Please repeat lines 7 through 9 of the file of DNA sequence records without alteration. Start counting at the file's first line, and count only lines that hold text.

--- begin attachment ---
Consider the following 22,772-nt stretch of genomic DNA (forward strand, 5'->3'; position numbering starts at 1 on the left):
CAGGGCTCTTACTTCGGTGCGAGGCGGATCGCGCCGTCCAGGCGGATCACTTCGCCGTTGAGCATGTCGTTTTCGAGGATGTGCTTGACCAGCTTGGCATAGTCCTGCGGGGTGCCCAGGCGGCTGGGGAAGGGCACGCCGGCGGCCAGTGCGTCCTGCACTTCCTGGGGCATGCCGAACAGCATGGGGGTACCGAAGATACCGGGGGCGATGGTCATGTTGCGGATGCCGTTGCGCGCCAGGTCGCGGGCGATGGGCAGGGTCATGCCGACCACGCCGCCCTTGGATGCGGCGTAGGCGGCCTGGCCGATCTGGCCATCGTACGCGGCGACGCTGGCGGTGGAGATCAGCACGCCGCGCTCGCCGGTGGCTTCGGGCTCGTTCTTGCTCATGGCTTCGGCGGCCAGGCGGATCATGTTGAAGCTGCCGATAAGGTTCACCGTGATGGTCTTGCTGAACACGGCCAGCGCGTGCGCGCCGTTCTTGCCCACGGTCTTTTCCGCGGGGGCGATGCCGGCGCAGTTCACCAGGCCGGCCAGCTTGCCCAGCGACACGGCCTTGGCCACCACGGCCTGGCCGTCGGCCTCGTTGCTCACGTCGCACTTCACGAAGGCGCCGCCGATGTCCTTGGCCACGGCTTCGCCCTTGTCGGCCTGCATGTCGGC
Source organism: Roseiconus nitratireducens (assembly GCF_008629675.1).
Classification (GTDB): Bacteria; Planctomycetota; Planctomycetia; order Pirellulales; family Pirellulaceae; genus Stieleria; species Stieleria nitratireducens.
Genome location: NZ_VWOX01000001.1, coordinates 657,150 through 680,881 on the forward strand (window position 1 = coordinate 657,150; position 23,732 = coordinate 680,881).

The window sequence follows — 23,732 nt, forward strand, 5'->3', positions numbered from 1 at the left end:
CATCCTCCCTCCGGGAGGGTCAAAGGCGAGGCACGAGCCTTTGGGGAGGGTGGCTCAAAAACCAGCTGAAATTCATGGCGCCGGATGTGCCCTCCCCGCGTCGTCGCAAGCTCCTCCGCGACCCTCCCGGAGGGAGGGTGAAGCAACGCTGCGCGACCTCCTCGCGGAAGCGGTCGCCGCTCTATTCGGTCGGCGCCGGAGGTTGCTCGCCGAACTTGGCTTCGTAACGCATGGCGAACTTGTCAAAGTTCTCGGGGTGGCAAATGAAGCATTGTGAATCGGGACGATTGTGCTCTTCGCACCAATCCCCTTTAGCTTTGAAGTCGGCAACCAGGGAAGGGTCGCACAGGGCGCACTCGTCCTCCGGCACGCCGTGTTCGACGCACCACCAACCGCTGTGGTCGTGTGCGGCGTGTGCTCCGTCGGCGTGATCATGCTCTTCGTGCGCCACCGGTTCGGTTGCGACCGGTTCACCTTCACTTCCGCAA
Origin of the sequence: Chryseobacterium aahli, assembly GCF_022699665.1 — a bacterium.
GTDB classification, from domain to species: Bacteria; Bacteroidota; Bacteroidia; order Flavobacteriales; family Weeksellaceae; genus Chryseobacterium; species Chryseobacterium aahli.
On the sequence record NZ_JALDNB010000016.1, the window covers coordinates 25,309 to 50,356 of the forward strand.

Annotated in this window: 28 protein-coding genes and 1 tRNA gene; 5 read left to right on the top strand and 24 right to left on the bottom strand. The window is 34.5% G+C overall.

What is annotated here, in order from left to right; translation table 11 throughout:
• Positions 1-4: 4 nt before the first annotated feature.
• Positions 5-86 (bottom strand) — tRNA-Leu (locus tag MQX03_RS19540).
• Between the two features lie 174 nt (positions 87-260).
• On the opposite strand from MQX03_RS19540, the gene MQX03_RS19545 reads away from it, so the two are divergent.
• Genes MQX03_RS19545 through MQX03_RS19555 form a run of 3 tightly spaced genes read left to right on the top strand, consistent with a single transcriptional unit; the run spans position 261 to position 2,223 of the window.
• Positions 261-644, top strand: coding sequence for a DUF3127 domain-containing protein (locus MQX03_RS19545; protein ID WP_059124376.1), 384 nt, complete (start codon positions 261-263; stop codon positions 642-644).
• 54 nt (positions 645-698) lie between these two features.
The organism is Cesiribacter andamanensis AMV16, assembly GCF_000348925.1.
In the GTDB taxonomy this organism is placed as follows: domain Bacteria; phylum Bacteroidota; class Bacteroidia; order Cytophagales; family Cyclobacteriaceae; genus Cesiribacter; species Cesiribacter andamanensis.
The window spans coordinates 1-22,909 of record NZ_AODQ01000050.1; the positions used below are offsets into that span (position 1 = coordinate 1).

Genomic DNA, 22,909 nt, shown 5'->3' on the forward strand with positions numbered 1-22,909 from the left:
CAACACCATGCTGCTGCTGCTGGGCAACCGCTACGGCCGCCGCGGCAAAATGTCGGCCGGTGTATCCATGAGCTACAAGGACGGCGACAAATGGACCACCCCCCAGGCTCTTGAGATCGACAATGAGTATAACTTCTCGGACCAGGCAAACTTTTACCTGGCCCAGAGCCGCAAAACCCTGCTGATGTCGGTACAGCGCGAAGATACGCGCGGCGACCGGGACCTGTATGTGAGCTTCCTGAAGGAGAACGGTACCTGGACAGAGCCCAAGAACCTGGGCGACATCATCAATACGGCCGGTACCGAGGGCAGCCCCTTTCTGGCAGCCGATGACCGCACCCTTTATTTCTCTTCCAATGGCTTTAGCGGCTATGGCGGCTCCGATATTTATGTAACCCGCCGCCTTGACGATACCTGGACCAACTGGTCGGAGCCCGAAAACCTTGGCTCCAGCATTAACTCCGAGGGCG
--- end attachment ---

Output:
CATCCTCCCTCCGGGAGGGTCAAAGGCGAGGCACGAGCCTTTGGGGAGGGTGGCTCAAAAACCAGCTGAAATTCATGGCGCCGGATGTGCCCTCCCCGCGTCGTCGCAAGCTCCTCCGCGACCCTCCCGGAGGGAGGGTGAAGCAACGCTGCGCGACCTCCTCGCGGAAGCGGTCGCCGCTCTATTCGGTCGGCGCCGGAGGTTGCTCGCCGAACTTGGCTTCGTAACGCATGGCGAACTTGTCAAAGTTCTCGGGGTGGCAAATGAAGCATTGTGAATCGGGACGATTGTGCTCTTCGCACCAATCCCCTTTAGCTTTGAAGTCGGCAACCAGGGAAGGGTCGCACAGGGCGCACTCGTCCTCCGGCACGCCGTGTTCGACGCACCACCAACCGCTGTGGTCGTGTGCGGCGTGTGCTCCGTCGGCGTGATCATGCTCTTCGTGCGCCACCGGTTCGGTTGCGACCGGTTCACCTTCACTTCCGCAA
Origin of the sequence: Chryseobacterium aahli, assembly GCF_022699665.1 — a bacterium.
GTDB classification, from domain to species: Bacteria; Bacteroidota; Bacteroidia; order Flavobacteriales; family Weeksellaceae; genus Chryseobacterium; species Chryseobacterium aahli.